The “2011 Survey” marks the 20th annual wage and salary survey GeoSearch, Inc. has compiled. The survey originated in an attempt to measure job categories that couldn’t be found in other surveys and it remains a unique source of geospatial compensation data. Data contained in the 2011 Survey arrives from information collected from the 133 geospatial employers that participated in this year’s survey. Participants included commercial companies and public agencies. GeoSearch President Richard Serby states, “Since we measure data provided by organizations, rather than individuals, we believe the data is a more accurate snapshot of what actually exists in the marketplace.”
State of the Geospatial Economy
In the third quarter of 2008, when the collapse of large financial institutions disrupted the economy of the entire globe, many in the geospatial community wondered how severe the impact would be on a sector where one third of the total revenue comes from the public sector and another third is strongly tied to construction activity. However, it didn’t take long for the full impact of the crisis to be felt. By November of that year, most geospatial hiring activity halted. 2009 represented historically low GeoSearch job board activity and this was consistent with low volume postings for geospatial titles internet wide. Real estate sales, state budgets, and large commercial projects that fuel the geospatial sector declined.
In the second quarter of 2010 geospatial job postings and hiring activity started to stabilize. Opportunities for entry and mid-level surveyors, cartographers, photogrammetrists, and technicians housed in engineering, surveying, mapping, and other traditional services firms managed to produce marginal growth and hiring related postings increased. 2011 built on that momentum with new opportunities for mapping technicians and professionals involved in the application development and use of GIS. Further, demand for digital mapmaking is on the rise due to the mobile market and social network demand for fast, accurate, and complete location based information and this will likely be the main source of continuing job growth.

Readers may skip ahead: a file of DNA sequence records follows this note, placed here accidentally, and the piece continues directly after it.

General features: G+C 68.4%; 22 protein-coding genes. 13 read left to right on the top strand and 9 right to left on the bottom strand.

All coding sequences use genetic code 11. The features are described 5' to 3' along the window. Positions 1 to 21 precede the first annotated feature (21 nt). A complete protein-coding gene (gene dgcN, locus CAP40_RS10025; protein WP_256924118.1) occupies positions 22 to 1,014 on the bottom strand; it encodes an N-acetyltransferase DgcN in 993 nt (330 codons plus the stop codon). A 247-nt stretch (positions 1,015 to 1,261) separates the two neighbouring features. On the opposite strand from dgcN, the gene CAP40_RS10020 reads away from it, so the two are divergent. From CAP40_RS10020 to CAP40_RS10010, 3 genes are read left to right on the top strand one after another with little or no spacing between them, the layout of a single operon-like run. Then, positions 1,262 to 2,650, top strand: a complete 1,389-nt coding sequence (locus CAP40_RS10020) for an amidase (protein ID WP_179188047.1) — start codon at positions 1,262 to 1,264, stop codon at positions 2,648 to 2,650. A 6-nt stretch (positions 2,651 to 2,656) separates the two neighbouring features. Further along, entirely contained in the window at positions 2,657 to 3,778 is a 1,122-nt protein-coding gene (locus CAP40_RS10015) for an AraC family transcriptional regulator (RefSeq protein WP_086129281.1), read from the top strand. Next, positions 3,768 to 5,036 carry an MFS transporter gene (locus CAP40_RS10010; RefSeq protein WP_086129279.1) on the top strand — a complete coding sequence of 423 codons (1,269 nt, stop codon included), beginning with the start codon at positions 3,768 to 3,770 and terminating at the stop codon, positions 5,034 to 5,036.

Complementing hiring trends, Wage & Salary data has realized similar ebbs and flows. Analysis of the category and classification of “GIS Manager”, since that category has been used in all 20 GeoSearch Wage & Salary Surveys, a dramatic 9.5% drop in salary occurred in the 2008 data compared to the 2009 data. An upward trend is beginning to emerge but wages in this category haven’t returned to the 2007 high when the reported average was $81,581.
The state of the geospatial economy appears to be strengthening by both the increase in opportunities and annual salary reporting’s. In addition to openings from location based technology demand, job openings will continue to increase from the need to replace workers who transfer to other occupations or who leave the labor force altogether.
Geospatial Job Postings
Analysis of Modest Wage & Salary Gains
As a group, the overall average salary reported for the geospatial workforce is up 3.25%. The illustration graph on the right breaks down the individual percentage for year over year gains when looking at four key classifications in the last two surveys: GIS Manager, GIS Project Manager, Stereoplotter Operator, and Sales.
Geospatial Sales Representatives recorded the weakest growth in starting salary among the general group; their average base salary grew just 0.9 percent to $73,185. However, that reported base salary has not fluctuated much in recent surveys. It is only a 3.2% increase from the 2008 survey when the average was $70,894. By contrast, the biggest reported increase came from the data for Stereoplotter Operators. They jumped from $48,521 in 2010 to $51,423 in 2011. Possible explanations for this: Many photogrammetrists have returned to school and now have a bachelor's degree to compliment their strong technical skills while the pool of prospects has been shrinking as many Operators are approaching retirement age. Could be that fewer organizations are sending work overseas and that demand for US production is gaining ground.